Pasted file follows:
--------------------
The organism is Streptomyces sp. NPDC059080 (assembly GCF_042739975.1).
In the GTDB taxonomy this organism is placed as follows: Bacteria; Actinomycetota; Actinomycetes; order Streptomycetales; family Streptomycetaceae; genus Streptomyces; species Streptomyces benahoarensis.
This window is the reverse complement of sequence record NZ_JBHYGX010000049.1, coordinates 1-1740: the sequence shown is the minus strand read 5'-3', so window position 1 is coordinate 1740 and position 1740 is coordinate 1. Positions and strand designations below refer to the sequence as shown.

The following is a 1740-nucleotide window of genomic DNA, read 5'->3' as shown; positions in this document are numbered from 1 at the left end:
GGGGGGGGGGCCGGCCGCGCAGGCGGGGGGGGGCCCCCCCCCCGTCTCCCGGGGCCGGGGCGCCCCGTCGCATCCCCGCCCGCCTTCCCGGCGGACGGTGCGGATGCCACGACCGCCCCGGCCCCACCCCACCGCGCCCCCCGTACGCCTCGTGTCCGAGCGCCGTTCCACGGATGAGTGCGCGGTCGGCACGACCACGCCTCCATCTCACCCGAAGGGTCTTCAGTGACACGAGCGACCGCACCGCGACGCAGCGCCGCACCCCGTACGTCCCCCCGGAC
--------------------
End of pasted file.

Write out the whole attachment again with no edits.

The organism is Streptomyces sp. NPDC059080 (assembly GCF_042739975.1).
In the GTDB taxonomy this organism is placed as follows: Bacteria; Actinomycetota; Actinomycetes; order Streptomycetales; family Streptomycetaceae; genus Streptomyces; species Streptomyces benahoarensis.
This window is the reverse complement of sequence record NZ_JBHYGX010000049.1, coordinates 1-1740: the sequence shown is the minus strand read 5'-3', so window position 1 is coordinate 1740 and position 1740 is coordinate 1. Positions and strand designations below refer to the sequence as shown.

The following is a 1740-nucleotide window of genomic DNA, read 5'->3' as shown; positions in this document are numbered from 1 at the left end:
GGGGGGGGGGCCGGCCGCGCAGGCGGGGGGGGGCCCCCCCCCCGTCTCCCGGGGCCGGGGCGCCCCGTCGCATCCCCGCCCGCCTTCCCGGCGGACGGTGCGGATGCCACGACCGCCCCGGCCCCACCCCACCGCGCCCCCCGTACGCCTCGTGTCCGAGCGCCGTTCCACGGATGAGTGCGCGGTCGGCACGACCACGCCTCCATCTCACCCGAAGGGTCTTCAGTGACACGAGCGACCGCACCGCGACGCAGCGCCGCACCCCGTACGTCCCCCCGGAC